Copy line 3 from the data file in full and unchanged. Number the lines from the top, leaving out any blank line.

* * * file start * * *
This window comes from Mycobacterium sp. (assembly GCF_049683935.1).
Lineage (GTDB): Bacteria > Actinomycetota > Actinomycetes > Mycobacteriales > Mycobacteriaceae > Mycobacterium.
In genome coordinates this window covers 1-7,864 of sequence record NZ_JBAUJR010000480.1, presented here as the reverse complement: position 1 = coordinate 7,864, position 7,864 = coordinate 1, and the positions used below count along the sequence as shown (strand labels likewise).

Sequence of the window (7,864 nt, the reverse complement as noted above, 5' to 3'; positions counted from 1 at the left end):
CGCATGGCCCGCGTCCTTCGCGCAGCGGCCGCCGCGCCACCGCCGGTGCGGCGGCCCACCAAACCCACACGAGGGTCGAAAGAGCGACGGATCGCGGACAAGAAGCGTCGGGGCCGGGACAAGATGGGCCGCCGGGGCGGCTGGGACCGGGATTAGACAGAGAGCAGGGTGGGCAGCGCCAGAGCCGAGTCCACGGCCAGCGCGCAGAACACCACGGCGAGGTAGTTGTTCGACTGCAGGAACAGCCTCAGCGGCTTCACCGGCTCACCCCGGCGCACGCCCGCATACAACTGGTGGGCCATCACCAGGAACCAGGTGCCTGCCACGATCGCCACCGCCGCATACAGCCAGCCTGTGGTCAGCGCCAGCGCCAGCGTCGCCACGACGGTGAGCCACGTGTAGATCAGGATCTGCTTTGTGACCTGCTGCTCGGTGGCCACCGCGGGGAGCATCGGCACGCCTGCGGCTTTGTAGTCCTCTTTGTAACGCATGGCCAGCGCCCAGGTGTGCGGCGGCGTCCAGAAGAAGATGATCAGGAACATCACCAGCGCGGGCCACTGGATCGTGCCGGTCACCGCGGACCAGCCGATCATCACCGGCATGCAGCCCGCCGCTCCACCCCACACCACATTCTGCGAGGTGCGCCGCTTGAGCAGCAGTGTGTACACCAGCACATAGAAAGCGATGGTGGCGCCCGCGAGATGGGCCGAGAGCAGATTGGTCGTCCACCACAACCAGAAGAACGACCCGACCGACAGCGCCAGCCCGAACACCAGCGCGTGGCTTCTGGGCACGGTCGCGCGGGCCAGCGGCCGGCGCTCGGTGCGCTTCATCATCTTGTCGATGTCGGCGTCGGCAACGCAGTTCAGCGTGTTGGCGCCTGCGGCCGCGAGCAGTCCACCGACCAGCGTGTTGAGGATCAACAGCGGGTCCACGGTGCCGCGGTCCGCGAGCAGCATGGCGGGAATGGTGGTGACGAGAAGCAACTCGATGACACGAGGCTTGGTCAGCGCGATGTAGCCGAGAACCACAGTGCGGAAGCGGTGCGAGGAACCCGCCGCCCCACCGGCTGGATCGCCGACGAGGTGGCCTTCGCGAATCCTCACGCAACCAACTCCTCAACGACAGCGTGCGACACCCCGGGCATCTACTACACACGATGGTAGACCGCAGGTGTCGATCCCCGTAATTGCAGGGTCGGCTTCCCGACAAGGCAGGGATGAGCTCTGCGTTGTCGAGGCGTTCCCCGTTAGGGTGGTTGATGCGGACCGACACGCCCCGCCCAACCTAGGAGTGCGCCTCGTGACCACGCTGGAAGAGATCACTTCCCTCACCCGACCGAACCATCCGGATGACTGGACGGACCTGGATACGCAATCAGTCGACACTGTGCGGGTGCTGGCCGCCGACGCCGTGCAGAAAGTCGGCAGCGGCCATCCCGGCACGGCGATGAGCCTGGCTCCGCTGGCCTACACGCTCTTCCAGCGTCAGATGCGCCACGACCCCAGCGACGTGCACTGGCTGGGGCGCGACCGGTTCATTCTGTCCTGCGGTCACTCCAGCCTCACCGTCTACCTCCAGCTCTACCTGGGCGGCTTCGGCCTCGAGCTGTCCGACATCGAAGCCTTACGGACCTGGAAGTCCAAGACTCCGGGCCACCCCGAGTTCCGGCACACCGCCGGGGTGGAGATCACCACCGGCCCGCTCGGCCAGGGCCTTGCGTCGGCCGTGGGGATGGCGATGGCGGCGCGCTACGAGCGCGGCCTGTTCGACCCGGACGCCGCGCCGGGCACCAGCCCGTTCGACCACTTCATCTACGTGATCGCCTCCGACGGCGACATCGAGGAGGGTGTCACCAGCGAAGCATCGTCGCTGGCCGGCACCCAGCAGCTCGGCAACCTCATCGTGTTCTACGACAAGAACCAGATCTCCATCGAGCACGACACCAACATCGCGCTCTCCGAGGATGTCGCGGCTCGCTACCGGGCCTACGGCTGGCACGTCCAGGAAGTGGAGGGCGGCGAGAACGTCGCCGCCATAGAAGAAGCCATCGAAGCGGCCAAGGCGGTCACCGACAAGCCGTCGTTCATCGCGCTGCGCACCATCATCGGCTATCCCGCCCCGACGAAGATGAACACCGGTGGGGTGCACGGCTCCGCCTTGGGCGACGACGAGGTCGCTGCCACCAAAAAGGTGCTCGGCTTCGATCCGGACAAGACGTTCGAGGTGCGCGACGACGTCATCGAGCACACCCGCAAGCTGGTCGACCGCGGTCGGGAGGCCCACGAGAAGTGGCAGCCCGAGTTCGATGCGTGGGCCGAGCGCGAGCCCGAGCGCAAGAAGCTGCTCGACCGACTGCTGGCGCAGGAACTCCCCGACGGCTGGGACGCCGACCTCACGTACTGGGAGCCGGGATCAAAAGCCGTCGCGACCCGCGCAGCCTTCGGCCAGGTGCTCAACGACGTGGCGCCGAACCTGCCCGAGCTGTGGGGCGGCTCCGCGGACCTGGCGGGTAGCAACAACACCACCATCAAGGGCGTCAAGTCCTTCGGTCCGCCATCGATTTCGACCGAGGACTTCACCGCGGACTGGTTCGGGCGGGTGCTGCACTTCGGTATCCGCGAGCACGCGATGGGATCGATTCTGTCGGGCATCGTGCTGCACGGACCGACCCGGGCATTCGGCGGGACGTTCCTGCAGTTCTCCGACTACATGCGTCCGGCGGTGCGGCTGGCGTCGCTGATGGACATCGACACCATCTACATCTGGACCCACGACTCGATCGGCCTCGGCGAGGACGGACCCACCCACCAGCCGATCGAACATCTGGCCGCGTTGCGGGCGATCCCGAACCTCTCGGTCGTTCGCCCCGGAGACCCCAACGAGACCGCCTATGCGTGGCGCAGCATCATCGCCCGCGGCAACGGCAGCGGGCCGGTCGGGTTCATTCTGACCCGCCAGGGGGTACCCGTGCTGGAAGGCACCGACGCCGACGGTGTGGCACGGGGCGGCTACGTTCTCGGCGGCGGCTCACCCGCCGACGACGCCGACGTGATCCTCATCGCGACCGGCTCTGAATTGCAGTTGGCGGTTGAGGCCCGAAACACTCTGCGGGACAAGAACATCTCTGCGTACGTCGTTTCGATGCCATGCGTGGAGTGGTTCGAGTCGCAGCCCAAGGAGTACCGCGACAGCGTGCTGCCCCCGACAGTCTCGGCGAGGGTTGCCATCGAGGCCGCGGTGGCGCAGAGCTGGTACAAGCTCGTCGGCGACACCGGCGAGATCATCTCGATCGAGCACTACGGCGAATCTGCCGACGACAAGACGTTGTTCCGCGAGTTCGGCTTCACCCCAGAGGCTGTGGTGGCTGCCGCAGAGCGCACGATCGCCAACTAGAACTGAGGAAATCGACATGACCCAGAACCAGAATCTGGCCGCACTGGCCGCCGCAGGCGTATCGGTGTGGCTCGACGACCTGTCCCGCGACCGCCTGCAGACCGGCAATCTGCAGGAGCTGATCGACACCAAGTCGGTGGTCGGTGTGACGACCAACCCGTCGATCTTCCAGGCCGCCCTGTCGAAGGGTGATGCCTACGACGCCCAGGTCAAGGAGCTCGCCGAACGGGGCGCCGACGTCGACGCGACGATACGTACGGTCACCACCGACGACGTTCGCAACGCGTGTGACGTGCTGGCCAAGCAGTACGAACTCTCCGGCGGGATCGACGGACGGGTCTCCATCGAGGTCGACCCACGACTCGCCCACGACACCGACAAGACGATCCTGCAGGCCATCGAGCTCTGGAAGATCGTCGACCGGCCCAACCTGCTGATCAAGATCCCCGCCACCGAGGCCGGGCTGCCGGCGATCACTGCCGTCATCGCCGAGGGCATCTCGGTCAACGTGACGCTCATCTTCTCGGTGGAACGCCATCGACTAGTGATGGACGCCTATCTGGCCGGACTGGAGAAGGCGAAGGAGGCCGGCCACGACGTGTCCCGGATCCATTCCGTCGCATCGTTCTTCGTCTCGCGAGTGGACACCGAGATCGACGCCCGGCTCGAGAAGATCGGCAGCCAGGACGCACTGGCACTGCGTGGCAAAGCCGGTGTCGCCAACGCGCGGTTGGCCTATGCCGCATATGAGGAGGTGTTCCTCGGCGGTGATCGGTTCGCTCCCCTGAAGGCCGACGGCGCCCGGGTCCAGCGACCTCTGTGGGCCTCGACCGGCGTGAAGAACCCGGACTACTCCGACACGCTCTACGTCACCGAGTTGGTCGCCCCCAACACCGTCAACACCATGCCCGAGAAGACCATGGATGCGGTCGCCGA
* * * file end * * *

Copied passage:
In genome coordinates this window covers 1-7,864 of sequence record NZ_JBAUJR010000480.1, presented here as the reverse complement: position 1 = coordinate 7,864, position 7,864 = coordinate 1, and the positions used below count along the sequence as shown (strand labels likewise).